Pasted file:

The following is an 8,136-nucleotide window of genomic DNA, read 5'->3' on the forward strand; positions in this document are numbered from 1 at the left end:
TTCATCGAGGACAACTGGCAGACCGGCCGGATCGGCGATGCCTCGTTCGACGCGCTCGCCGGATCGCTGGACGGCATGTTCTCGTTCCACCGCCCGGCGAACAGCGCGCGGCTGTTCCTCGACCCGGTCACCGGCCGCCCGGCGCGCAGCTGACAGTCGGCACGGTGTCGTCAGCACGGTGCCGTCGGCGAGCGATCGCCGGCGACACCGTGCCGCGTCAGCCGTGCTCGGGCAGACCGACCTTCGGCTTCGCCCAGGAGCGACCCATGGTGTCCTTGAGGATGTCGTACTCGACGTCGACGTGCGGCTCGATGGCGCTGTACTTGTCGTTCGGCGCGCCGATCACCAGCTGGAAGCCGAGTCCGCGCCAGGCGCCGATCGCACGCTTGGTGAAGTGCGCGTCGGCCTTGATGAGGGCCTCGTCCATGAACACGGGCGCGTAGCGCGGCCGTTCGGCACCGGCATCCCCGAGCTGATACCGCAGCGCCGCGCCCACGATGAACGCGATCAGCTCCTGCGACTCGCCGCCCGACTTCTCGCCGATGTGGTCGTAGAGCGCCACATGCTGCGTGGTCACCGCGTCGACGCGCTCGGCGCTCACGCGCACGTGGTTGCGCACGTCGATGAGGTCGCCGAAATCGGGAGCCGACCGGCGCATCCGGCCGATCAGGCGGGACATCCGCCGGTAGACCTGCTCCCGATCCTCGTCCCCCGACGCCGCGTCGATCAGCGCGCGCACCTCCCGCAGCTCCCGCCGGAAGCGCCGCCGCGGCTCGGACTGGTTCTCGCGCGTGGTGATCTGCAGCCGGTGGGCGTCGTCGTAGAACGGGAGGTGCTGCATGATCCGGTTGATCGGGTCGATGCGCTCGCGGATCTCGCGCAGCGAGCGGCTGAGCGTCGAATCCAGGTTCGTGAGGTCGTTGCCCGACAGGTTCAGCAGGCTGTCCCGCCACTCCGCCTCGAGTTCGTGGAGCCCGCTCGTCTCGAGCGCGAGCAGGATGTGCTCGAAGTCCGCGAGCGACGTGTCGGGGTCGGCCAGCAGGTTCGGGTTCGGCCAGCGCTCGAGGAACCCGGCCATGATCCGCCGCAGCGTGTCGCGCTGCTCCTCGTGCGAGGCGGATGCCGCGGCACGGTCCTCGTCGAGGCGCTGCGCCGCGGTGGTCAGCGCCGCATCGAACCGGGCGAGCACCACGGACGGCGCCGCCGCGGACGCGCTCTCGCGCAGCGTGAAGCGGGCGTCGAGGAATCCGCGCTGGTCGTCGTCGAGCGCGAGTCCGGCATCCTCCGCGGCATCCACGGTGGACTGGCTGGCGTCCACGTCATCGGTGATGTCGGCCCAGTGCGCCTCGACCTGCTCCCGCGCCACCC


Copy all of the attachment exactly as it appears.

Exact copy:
The following is an 8,136-nucleotide window of genomic DNA, read 5'->3' on the forward strand; positions in this document are numbered from 1 at the left end:
TTCATCGAGGACAACTGGCAGACCGGCCGGATCGGCGATGCCTCGTTCGACGCGCTCGCCGGATCGCTGGACGGCATGTTCTCGTTCCACCGCCCGGCGAACAGCGCGCGGCTGTTCCTCGACCCGGTCACCGGCCGCCCGGCGCGCAGCTGACAGTCGGCACGGTGTCGTCAGCACGGTGCCGTCGGCGAGCGATCGCCGGCGACACCGTGCCGCGTCAGCCGTGCTCGGGCAGACCGACCTTCGGCTTCGCCCAGGAGCGACCCATGGTGTCCTTGAGGATGTCGTACTCGACGTCGACGTGCGGCTCGATGGCGCTGTACTTGTCGTTCGGCGCGCCGATCACCAGCTGGAAGCCGAGTCCGCGCCAGGCGCCGATCGCACGCTTGGTGAAGTGCGCGTCGGCCTTGATGAGGGCCTCGTCCATGAACACGGGCGCGTAGCGCGGCCGTTCGGCACCGGCATCCCCGAGCTGATACCGCAGCGCCGCGCCCACGATGAACGCGATCAGCTCCTGCGACTCGCCGCCCGACTTCTCGCCGATGTGGTCGTAGAGCGCCACATGCTGCGTGGTCACCGCGTCGACGCGCTCGGCGCTCACGCGCACGTGGTTGCGCACGTCGATGAGGTCGCCGAAATCGGGAGCCGACCGGCGCATCCGGCCGATCAGGCGGGACATCCGCCGGTAGACCTGCTCCCGATCCTCGTCCCCCGACGCCGCGTCGATCAGCGCGCGCACCTCCCGCAGCTCCCGCCGGAAGCGCCGCCGCGGCTCGGACTGGTTCTCGCGCGTGGTGATCTGCAGCCGGTGGGCGTCGTCGTAGAACGGGAGGTGCTGCATGATCCGGTTGATCGGGTCGATGCGCTCGCGGATCTCGCGCAGCGAGCGGCTGAGCGTCGAATCCAGGTTCGTGAGGTCGTTGCCCGACAGGTTCAGCAGGCTGTCCCGCCACTCCGCCTCGAGTTCGTGGAGCCCGCTCGTCTCGAGCGCGAGCAGGATGTGCTCGAAGTCCGCGAGCGACGTGTCGGGGTCGGCCAGCAGGTTCGGGTTCGGCCAGCGCTCGAGGAACCCGGCCATGATCCGCCGCAGCGTGTCGCGCTGCTCCTCGTGCGAGGCGGATGCCGCGGCACGGTCCTCGTCGAGGCGCTGCGCCGCGGTGGTCAGCGCCGCATCGAACCGGGCGAGCACCACGGACGGCGCCGCCGCGGACGCGCTCTCGCGCAGCGTGAAGCGGGCGTCGAGGAATCCGCGCTGGTCGTCGTCGAGCGCGAGTCCGGCATCCTCCGCGGCATCCACGGTGGACTGGCTGGCGTCCACGTCATCGGTGATGTCGGCCCAGTGCGCCTCGACCTGCTCCCGCGCCACCC